PPC stands for pay-per-click, a model of internet marketing in which advertisers pay a fee each time one of their ads is clicked. Essentially, it’s a way of buying visits to your site, rather than attempting to earn those visits organically. (Source)
In Other Words
PPC is not a traditional marketing technique. A business enters an “auction” to be seen in the first few results on the search engine results page (SERP). The business only pays money if the visitor actually clicks the link. Every time the ad is clicked, the business pays a fee.
Example: A user inputs a search for “running shoes”. The results come in, and the user picks a website that they want to visit. They end up at Nike.com. Now Nike has to pay a fee because the user clicked on their ad. Let’s say the fee is $6, then Nike pays the $6, but the user might end up purchasing 2 pairs of shoes and some socks. Let’s say it costs them $275. Nike just made $275 off of a $6 ad! A return of $269! (math skills…)
Here are some stats
In 2015, Google’s ad revenue amounted to almost 67.39 billion US dollars. (Statista)
This should tell you that PPC is a big market. It means your competitors are likely utilizing this tool and you should too.
PPC visitors are 50% more likely to purchase something than organic visitors.
With organic results, they tend to get a higher quantity of visitors. However, the type of visitor you get from your paid ads, are a more likely conversion. This person is likely a little further in the buyer’s journey.
Does this sound like you? “People come to my store because the customer service experience I provide. I don’t need to advertise online.”
I don’t disagree with you about people coming in to see you for the experience, but so many people these days search the web for good products and experiences before even stepping foot in your area. . Even if you take pride in being old-school and really just love your brick and mortar storefront, you should still be taking advantage of digital marketing. Looking at youtube demos, written reviews, and online specs are just a few ways that I do my research. But you can be sure that people are using Google to know whether or not to even step foot in your store.
Google AdWords is the most popular form of PPC. It’s used all around the world and is an industry staple unless of course, you’re from China. Adwords is a platform that enables companies to advertise on Google and other Google entities.
AdWords has mastered algorithms that allow companies a fair shot at competing with the big companies. If your site is high quality, you don’t necessarily have to be forking out the same amount of money as the top dogs. Put forth some cash and create high-quality user experiences, then you’ll have a chance in the auction.
For every search query, there is an auction that takes place. Google looks at its pool of advertisers for each keyword. Advertisers identify keywords they want to bid on, and how much they are willing to spend (“max bid”).
*Note: Google doesn’t necessarily take exact words. For example: If you search “kid’s birthday entertainment”, Google will also consider businesses that have “entertainment for kids” as their keywords.
How It Works
There are two main factors that affect where your ad will go in the rankings: Max Bid and Quality Score.
Ad Rank: (how high up your ad will be)= Max Bid x Quality Score
Obviously, the “max bid” is the highest amount that you are willing to spend in order to get your ad in the rankings and clicked on.
Your “quality score” is used to decide how relevant and useful your ad is to a user. Ultimately, Google wants to provide a good service to the user by bringing up the most relevant and useful links. Some attributes that they look at are click-through-rate, relevance, or landing page.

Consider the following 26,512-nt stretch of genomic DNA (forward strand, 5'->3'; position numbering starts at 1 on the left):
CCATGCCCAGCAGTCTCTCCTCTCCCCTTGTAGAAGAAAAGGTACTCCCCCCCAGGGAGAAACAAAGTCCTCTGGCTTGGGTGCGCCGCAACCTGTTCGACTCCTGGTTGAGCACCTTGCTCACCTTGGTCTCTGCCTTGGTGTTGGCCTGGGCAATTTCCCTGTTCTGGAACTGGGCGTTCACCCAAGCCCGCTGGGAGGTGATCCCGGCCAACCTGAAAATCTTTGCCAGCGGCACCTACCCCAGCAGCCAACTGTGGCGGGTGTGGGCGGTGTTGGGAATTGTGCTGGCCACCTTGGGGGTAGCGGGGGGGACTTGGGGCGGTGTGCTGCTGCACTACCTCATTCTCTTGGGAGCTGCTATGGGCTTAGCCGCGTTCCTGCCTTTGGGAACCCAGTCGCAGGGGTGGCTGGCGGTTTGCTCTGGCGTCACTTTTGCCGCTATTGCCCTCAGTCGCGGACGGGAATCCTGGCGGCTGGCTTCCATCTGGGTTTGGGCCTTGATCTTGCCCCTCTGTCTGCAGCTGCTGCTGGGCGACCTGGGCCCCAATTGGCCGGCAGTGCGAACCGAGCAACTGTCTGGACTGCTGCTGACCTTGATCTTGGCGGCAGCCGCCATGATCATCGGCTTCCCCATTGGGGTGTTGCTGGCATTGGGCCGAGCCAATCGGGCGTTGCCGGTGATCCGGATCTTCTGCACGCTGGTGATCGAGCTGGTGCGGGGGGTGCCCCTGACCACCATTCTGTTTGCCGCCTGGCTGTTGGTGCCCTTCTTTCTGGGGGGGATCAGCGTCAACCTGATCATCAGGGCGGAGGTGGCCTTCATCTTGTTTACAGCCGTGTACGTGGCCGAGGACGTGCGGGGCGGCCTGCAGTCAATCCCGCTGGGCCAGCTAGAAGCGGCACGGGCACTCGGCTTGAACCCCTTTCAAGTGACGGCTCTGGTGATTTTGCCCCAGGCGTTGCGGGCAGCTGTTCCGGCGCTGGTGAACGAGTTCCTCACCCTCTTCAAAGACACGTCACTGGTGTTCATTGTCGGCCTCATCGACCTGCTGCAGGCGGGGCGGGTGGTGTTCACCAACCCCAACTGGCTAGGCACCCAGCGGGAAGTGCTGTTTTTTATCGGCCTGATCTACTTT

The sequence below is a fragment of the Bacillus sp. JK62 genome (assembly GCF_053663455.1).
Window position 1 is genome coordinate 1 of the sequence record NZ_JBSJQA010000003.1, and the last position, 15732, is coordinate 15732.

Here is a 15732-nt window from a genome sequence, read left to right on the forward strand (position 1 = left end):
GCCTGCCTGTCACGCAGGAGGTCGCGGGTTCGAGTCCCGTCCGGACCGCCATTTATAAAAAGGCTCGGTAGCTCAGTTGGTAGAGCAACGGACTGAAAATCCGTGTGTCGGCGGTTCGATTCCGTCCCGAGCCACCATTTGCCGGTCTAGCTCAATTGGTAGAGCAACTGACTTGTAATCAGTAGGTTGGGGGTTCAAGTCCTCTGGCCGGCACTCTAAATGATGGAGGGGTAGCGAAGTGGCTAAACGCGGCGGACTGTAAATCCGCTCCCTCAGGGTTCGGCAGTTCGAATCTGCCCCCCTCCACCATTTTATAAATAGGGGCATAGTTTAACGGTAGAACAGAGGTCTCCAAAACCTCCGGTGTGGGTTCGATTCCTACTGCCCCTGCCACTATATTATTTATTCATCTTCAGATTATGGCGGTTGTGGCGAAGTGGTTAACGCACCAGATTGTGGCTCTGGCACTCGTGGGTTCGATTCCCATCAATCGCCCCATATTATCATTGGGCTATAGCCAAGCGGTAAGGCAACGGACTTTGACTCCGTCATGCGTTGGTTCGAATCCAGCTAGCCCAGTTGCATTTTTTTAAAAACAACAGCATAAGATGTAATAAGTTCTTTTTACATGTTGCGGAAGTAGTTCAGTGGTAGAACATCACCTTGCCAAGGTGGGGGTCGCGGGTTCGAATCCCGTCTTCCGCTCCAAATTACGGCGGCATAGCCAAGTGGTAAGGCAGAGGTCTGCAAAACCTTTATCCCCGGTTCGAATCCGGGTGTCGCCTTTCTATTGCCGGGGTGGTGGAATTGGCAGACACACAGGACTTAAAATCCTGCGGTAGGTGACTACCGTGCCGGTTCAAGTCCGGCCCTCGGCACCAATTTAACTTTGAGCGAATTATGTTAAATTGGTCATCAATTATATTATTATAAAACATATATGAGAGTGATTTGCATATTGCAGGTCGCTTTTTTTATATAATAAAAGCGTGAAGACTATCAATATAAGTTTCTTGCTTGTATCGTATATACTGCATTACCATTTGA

Obviously if you have a higher quality score, you will appear higher.
After calculating the Max Bid x Quality Score, Google declares its “winners”. And there you have it, the Google AdWords Auction. Now keep in mind Google processes over 40,000 search queries a second. Translating to over 3.5 billion searches per day. That’s a lot of auctions!
If you are visual learner, here’s what 40,000 searches a second looks like: http://www.internetlivestats.com/google-search-statistics/
Facebook advertising is a big piece of this puzzle. As you may know, there are many people on Facebook (1.7 billion and counting), so this means your reach is huge. The other thing is that people spend a lot of time on Facebook (1.13 Billion are daily users). So if you run a targeted ad for 7 days, you can be sure that your target audience sees it as many as 7 times if not more. I once bought a watch from a Facebook ad, and I was probably exposed to their ads for several month before buying, but every time I saw the ad, it moved me closer to my purchase.
Speaking of targeted ads, that’s the bread and butter of Facebook. Because people share so much information on their Facebook, we can know a lot about them. Which means we can create ads that are very specific, and make sure the ads are only being shown to the right people. Example, if your Facebook profile says you are married, you will not get ads for engagement rings, but if it sees you’ve been in a relationship for a certain amount of years, then you may just find some ads engagement rings that say “just ask her already”. (I know, kind of scary in a way, but as a business, this is huge!)
Some things Facebook allows you to target are location, demographics, interests, behaviours, connections and marital status.
PPC is a main pillar of digital marketing. That’s not up for debate. Making sure that you understand what PPC is and how it works is the first step. It’s pretty likely you will be consulting an agency who specializes in PPC to get your PPC work done, so make sure you know what they are doing for you.
Pair your PPC with a great SEO strategy and you’re set to start seeing your website traffic crank up tenfold.